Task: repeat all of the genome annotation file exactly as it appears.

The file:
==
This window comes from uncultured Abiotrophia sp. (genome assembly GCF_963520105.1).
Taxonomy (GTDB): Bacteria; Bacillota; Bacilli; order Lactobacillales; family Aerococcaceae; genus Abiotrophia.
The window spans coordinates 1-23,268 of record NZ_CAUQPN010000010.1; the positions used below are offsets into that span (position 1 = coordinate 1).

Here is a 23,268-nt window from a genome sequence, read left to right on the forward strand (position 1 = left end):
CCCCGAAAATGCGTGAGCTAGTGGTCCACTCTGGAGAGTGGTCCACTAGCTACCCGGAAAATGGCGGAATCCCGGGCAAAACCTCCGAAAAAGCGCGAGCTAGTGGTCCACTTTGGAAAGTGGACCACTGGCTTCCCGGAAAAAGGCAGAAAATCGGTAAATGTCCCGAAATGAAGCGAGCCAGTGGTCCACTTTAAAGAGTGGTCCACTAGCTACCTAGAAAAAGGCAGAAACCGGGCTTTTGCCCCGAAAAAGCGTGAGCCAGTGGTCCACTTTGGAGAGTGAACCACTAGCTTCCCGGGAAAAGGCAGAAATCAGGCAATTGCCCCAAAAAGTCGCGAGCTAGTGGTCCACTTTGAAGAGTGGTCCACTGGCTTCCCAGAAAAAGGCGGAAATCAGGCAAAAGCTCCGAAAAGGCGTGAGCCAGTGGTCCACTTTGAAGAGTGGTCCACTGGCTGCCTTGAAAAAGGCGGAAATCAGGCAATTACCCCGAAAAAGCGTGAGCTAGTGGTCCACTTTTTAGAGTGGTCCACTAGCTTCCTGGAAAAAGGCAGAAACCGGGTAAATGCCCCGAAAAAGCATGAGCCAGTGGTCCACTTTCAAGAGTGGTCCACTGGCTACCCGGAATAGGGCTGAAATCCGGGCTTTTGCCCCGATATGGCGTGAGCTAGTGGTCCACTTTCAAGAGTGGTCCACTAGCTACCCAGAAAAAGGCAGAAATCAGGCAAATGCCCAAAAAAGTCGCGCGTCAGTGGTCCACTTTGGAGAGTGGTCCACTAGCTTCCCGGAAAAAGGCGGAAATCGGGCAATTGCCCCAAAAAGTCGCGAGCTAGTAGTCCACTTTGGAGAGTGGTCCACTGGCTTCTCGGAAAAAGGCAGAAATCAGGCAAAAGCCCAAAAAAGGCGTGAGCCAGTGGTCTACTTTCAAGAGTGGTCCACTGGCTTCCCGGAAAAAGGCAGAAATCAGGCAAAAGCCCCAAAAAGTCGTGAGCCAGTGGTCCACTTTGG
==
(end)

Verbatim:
This window comes from uncultured Abiotrophia sp. (genome assembly GCF_963520105.1).
Taxonomy (GTDB): Bacteria; Bacillota; Bacilli; order Lactobacillales; family Aerococcaceae; genus Abiotrophia.
The window spans coordinates 1-23,268 of record NZ_CAUQPN010000010.1; the positions used below are offsets into that span (position 1 = coordinate 1).

Here is a 23,268-nt window from a genome sequence, read left to right on the forward strand (position 1 = left end):
CCCCGAAAATGCGTGAGCTAGTGGTCCACTCTGGAGAGTGGTCCACTAGCTACCCGGAAAATGGCGGAATCCCGGGCAAAACCTCCGAAAAAGCGCGAGCTAGTGGTCCACTTTGGAAAGTGGACCACTGGCTTCCCGGAAAAAGGCAGAAAATCGGTAAATGTCCCGAAATGAAGCGAGCCAGTGGTCCACTTTAAAGAGTGGTCCACTAGCTACCTAGAAAAAGGCAGAAACCGGGCTTTTGCCCCGAAAAAGCGTGAGCCAGTGGTCCACTTTGGAGAGTGAACCACTAGCTTCCCGGGAAAAGGCAGAAATCAGGCAATTGCCCCAAAAAGTCGCGAGCTAGTGGTCCACTTTGAAGAGTGGTCCACTGGCTTCCCAGAAAAAGGCGGAAATCAGGCAAAAGCTCCGAAAAGGCGTGAGCCAGTGGTCCACTTTGAAGAGTGGTCCACTGGCTGCCTTGAAAAAGGCGGAAATCAGGCAATTACCCCGAAAAAGCGTGAGCTAGTGGTCCACTTTTTAGAGTGGTCCACTAGCTTCCTGGAAAAAGGCAGAAACCGGGTAAATGCCCCGAAAAAGCATGAGCCAGTGGTCCACTTTCAAGAGTGGTCCACTGGCTACCCGGAATAGGGCTGAAATCCGGGCTTTTGCCCCGATATGGCGTGAGCTAGTGGTCCACTTTCAAGAGTGGTCCACTAGCTACCCAGAAAAAGGCAGAAATCAGGCAAATGCCCAAAAAAGTCGCGCGTCAGTGGTCCACTTTGGAGAGTGGTCCACTAGCTTCCCGGAAAAAGGCGGAAATCGGGCAATTGCCCCAAAAAGTCGCGAGCTAGTAGTCCACTTTGGAGAGTGGTCCACTGGCTTCTCGGAAAAAGGCAGAAATCAGGCAAAAGCCCAAAAAAGGCGTGAGCCAGTGGTCTACTTTCAAGAGTGGTCCACTGGCTTCCCGGAAAAAGGCAGAAATCAGGCAAAAGCCCCAAAAAGTCGTGAGCCAGTGGTCCACTTTGG